Dave Chappelle is back with another hugely controversial Netflix Special conveniently entitled “Sticks and Stones.”
It’s his fourth special in just two years and in it he openly mocks cancel culture, transgenders, Michael Jackson and many other things.
And now Michael Jackson’s accusers just blasted Dave Chappelle for his latest bit in “Sticks and Stones.”
On March 3rd and 4th of this year, HBO released a two-part harrowing documentary featuring two young men, Wade Robson and James Safechuck, who went into great detail and specifics that ran the spectrum of inappropriate touching to sodomy while they were underage.
It was likely one of these things you’d watch about Michael Jackson and think to yourself that you always suspected some sexual misconduct was true but you couldn’t imagine it would’ve been that bad.
Chappelle flat-out says about Robson and James Safechuck, “I don’t believe those motherf—rs.”
One of the reasons Chappelle gave for not believing the two is pointing to Macaulay Culkin has said in the past that the King of Pop never touched him nor did he do anything inappropriate in his presence.
Chappelle controversially noted, “I’m not a pedophile… (pause) But if I was, Macaulay Culkin’s the first kid I’m f–king. I’ll tell you that right now.”
Both Robson and Safechuck spoke out against Chappelle’s comments.
The morning of the special’s release, Safechuck said, “I’m heartbroken for all those children who look to see how they will be received when they finally find the courage to speak out about their sexual abuse. I just want to reach out to other survivors and let them know that we can’t let this type of behavior silence us. Together we are strong.”
Robson had a different approach saying within minutes of each other’s statements, “He can say whatever he wants. It reveals him, not us.”
A lawyer for Robson, Vince Finaldi added, “Although Mr. Chappelle is entitled to his opinions, however misinformed they may be, it’s unfortunate that he has chosen to use his platform to shame sexual abuse victims, and spread his ignorance of sexual abuse and the way it is perpetrated upon children, in an attempt to resurrect his career. Mr. Chappelle should look to fellow comedian Hannibal Buress, who instead used his platform as a mode of social change, by addressing the injustice of Bill Cosby’s alleged sexual abuse of many women head on when no other comedian would, as an example of positive work done from a place of intestinal fortitude.”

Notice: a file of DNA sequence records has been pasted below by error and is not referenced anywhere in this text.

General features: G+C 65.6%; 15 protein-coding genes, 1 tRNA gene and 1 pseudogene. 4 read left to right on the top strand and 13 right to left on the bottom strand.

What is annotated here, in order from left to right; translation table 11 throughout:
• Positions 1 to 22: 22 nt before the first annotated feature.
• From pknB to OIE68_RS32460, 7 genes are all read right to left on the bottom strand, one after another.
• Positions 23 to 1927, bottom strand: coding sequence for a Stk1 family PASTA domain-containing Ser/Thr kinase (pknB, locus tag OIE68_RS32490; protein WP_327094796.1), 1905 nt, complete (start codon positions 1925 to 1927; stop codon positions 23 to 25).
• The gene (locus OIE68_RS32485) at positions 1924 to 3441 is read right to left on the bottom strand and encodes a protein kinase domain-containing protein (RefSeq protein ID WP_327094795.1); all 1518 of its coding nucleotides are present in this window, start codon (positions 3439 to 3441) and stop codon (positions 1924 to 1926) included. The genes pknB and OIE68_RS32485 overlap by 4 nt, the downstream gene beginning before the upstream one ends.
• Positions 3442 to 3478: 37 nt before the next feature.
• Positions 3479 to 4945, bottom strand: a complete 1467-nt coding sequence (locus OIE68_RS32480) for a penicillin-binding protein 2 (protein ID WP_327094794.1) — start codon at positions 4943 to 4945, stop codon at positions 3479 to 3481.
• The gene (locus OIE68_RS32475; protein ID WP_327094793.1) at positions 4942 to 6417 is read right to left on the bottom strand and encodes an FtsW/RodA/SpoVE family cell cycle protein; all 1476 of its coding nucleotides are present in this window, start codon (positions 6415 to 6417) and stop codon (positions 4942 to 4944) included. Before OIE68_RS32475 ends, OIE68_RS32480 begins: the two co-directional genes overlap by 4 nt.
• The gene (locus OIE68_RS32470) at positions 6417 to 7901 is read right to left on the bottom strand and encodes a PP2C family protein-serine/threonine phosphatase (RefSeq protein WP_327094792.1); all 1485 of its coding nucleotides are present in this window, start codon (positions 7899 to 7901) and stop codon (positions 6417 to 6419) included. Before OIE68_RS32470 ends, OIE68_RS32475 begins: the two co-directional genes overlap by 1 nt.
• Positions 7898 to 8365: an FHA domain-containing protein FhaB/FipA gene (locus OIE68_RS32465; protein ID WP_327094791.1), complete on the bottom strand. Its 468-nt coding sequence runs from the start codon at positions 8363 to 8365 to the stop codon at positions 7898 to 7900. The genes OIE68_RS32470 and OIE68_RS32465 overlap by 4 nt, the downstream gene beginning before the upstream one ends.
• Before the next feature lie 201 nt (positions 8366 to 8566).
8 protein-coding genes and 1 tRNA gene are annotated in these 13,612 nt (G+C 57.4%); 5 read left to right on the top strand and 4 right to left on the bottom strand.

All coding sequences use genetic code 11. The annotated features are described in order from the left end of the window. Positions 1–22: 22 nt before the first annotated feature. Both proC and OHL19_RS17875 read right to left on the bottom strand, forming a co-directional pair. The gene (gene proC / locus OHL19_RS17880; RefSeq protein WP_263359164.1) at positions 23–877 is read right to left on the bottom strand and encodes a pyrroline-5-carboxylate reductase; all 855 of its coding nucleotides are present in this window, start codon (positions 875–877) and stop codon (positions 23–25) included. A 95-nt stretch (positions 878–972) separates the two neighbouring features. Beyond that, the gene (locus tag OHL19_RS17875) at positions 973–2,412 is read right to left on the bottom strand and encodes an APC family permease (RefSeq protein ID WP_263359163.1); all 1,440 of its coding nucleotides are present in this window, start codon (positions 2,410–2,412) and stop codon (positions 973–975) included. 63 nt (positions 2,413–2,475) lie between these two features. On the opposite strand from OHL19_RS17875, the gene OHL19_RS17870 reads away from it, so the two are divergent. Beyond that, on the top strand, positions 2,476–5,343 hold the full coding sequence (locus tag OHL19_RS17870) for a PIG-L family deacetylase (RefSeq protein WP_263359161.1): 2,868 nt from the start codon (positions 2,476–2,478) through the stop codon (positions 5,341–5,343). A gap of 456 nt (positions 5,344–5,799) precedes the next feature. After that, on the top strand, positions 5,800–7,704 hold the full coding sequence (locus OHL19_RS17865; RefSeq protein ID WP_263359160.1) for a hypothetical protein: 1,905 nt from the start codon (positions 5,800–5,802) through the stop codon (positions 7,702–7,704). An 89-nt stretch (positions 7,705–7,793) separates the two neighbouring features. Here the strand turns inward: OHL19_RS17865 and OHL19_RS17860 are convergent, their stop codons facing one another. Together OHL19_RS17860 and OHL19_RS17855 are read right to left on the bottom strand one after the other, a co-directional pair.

To be fair, Chappelle did criticize his “hero,” Bill Cosby, in his special “The Age of Spin” several years ago.
Chappelle also jokes in the special that he’s a classic “victim-blamer” saying if he’d heard Michael Jackson molested some children, he’d ask “Well, what were those kids wearing at the time?”
This seemed like an obvious joke and not meant to be taken seriously.
But Chappelle does have a point about not totally believing Robson’s story because the timeline of his interaction with Michael Jackson’s estate over the years is suspicious.
- In 2011, Robson approached John Branca, co-executor of the Michael Jackson Estate, about directing the new Michael Jackson/Cirque du Soleil production, ONE. Robson admitted he wanted the job “badly,” but the Estate ultimately chose someone else for the position.
- In 2012, Robson had a nervous breakdown, triggered, he said, by an obsessive quest for success. His career, in his own words, began to “crumble.”
- That same year, with Robson’s career, finances, and marriage in peril, he began shopping a book that claimed he was sexually abused by Michael Jackson. No publisher picked it up.
- In 2013, Robson filed a $1.5 billion dollar civil lawsuit/creditor’s claim, along with James Safechuck, who also spent time with Jackson in the late ‘80s. Safechuck claimed he only realized he may have been abused when Robson filed his lawsuit. That lawsuit was dismissed by a probate court in 2017.
- In 2019, the Sundance Film Festival premiered a documentary based entirely on Robson and Safechuck’s allegations. While the documentary is obviously emotionally disturbing given the content, it presents no new evidence or witnesses. The film’s director, Dan Reed, acknowledged not wanting to interview other key figures because it might complicate or compromise the story he wanted to tell.
And that’s not to mention the documentary had zero objectivity and the filmmakers refused to offer any counter viewpoints to the accusers.